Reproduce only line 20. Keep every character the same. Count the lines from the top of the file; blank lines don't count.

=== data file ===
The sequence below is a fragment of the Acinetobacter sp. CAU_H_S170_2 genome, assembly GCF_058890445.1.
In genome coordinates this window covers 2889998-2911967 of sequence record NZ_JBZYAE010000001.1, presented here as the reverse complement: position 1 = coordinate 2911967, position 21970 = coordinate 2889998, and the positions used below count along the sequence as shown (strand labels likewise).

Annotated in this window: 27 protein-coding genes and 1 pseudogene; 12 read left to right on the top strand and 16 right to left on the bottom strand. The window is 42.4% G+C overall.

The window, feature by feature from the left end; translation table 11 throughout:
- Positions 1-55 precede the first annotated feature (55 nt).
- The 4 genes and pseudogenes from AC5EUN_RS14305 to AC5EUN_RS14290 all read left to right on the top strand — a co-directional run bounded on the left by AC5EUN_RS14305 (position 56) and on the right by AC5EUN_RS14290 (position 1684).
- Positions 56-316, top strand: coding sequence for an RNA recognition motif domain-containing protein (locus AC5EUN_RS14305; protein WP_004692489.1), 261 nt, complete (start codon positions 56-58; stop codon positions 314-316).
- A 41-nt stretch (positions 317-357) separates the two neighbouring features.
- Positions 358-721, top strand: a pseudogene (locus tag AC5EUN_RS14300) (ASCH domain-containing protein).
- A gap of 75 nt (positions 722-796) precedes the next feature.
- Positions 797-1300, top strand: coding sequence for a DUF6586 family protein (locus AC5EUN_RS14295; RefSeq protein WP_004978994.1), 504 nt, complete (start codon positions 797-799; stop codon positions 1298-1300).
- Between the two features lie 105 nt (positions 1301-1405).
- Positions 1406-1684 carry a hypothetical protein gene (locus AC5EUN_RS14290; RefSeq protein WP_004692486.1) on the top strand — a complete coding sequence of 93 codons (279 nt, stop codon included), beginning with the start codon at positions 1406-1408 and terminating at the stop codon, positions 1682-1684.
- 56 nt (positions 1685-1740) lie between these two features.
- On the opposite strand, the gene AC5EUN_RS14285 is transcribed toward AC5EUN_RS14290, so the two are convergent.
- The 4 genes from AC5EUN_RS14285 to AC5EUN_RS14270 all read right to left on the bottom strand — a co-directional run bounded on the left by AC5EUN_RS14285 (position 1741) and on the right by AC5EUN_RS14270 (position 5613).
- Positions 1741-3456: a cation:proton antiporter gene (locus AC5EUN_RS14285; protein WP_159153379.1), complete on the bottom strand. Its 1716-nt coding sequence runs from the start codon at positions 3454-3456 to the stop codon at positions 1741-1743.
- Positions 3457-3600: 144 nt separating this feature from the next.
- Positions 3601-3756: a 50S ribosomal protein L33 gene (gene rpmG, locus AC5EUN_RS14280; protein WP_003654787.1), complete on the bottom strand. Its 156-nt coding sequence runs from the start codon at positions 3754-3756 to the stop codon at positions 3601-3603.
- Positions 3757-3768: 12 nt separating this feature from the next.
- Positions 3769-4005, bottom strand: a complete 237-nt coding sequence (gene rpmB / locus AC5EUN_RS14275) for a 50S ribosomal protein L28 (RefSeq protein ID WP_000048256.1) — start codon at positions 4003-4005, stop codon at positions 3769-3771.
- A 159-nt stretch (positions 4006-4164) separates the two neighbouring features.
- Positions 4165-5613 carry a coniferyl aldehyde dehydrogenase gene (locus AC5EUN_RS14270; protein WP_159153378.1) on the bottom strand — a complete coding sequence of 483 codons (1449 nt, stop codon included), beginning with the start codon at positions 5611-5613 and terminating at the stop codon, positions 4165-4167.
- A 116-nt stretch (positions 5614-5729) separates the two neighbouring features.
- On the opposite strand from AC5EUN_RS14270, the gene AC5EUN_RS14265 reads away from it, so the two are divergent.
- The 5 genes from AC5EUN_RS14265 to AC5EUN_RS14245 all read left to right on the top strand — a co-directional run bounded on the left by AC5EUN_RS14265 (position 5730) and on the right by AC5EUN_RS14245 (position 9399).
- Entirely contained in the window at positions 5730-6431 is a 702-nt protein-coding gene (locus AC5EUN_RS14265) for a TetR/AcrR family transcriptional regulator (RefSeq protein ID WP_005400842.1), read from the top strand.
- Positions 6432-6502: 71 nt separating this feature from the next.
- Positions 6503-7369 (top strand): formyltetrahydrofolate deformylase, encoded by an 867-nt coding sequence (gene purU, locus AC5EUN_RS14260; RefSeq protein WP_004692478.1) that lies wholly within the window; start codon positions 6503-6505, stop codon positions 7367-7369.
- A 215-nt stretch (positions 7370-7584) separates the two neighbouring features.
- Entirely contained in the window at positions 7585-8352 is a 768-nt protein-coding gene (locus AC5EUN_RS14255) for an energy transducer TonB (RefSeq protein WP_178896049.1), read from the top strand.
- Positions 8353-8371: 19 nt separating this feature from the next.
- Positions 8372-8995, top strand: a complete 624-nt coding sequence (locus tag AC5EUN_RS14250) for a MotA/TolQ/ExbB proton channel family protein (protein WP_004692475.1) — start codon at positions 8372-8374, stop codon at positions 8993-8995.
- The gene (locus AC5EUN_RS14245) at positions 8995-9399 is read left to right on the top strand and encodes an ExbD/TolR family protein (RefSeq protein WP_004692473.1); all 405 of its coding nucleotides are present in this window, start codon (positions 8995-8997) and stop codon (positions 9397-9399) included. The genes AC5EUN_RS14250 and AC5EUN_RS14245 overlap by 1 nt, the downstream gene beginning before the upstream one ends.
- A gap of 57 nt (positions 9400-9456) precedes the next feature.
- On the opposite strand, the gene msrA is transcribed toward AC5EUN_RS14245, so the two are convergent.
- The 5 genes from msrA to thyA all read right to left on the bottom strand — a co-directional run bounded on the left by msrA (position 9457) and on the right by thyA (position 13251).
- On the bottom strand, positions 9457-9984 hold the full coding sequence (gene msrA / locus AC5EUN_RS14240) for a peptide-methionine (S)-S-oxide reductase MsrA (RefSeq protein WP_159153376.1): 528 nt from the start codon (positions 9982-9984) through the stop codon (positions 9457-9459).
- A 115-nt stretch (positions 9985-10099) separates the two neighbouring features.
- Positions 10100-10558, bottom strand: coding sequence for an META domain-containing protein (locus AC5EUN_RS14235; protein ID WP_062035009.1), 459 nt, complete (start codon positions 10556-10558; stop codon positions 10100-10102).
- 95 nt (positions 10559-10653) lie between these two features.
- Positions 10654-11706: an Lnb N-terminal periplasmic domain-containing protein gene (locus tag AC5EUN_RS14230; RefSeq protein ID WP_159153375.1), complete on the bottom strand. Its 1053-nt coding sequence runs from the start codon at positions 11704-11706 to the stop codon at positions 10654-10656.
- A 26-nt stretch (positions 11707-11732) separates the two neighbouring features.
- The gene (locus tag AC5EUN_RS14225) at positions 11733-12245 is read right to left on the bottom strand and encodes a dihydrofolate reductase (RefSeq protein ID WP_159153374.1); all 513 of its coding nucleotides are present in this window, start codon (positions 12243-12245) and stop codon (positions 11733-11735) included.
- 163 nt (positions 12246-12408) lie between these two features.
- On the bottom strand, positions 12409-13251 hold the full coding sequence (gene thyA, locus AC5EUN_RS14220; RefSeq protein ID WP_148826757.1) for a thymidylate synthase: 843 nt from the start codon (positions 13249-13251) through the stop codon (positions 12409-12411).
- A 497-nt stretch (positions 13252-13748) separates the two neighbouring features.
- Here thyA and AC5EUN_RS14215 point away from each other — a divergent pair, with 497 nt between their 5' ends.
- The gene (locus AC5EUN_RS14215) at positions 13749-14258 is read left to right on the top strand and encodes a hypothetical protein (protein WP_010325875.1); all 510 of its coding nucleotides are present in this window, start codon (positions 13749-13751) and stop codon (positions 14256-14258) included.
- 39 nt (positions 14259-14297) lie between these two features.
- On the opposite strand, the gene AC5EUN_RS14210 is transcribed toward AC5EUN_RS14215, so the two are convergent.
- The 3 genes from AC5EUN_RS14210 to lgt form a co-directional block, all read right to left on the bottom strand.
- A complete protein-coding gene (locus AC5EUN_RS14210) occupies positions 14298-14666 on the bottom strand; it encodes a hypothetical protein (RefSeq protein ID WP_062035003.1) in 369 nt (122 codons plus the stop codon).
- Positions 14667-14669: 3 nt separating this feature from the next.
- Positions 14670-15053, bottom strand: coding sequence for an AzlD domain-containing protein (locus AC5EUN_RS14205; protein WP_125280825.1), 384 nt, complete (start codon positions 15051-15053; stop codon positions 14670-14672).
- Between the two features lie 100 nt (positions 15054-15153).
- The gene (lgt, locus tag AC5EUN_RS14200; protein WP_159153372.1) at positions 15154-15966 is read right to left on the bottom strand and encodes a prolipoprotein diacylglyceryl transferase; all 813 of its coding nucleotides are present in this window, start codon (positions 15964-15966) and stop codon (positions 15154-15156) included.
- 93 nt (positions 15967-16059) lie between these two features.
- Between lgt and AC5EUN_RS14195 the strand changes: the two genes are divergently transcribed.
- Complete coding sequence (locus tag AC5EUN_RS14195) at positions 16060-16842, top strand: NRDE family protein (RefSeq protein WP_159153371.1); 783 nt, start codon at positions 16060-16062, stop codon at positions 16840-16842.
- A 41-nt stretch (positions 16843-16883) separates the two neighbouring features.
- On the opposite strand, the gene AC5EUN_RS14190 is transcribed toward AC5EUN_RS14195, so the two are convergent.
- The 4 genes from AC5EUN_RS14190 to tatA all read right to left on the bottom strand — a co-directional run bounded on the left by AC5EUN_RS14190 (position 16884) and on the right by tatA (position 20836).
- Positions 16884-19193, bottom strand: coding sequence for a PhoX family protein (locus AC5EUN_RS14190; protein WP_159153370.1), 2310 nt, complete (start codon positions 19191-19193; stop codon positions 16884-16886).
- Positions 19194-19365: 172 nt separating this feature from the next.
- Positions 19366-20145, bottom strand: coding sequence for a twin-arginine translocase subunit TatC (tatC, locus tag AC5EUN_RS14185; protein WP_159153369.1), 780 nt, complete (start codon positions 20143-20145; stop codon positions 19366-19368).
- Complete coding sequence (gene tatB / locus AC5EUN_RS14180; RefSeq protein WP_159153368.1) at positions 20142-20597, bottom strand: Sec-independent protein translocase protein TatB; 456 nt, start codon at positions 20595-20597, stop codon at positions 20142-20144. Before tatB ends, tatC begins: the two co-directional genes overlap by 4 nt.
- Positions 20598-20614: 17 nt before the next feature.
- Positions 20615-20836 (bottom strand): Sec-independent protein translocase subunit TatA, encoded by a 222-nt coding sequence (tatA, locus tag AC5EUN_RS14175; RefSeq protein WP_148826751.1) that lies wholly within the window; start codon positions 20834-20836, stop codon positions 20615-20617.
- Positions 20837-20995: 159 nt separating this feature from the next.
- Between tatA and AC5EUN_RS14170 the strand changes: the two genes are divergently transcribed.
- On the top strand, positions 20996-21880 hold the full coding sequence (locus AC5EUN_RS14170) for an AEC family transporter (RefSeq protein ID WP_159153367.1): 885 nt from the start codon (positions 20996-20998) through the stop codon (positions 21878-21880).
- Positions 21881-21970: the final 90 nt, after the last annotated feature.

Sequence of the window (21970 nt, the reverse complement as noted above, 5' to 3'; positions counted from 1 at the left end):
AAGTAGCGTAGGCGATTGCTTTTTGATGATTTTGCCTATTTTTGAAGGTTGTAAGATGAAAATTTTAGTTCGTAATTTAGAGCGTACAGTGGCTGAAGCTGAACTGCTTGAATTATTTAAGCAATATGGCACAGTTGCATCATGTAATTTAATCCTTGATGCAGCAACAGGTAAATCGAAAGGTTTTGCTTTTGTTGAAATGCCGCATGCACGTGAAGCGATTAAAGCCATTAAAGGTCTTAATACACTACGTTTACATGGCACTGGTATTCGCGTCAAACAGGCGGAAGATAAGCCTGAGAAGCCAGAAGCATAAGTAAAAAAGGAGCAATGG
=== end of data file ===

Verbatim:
- Positions 3757-3768: 12 nt separating this feature from the next.